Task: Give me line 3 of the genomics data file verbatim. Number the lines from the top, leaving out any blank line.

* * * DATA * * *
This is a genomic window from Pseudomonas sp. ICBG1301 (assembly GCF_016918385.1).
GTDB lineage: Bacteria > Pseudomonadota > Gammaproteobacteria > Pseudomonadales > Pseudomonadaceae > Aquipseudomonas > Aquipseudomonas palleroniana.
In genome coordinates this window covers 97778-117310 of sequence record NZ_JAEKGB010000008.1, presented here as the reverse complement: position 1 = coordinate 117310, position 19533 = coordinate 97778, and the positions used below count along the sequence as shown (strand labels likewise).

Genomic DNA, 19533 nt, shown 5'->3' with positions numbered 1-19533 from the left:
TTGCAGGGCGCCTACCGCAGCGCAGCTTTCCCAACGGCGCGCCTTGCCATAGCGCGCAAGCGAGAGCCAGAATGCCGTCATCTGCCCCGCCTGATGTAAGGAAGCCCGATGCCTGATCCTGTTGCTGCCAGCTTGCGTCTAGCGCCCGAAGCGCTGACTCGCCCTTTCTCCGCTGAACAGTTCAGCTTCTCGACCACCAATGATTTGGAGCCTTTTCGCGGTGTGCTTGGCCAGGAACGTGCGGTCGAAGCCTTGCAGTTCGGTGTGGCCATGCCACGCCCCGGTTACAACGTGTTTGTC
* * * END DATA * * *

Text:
In genome coordinates this window covers 97778-117310 of sequence record NZ_JAEKGB010000008.1, presented here as the reverse complement: position 1 = coordinate 117310, position 19533 = coordinate 97778, and the positions used below count along the sequence as shown (strand labels likewise).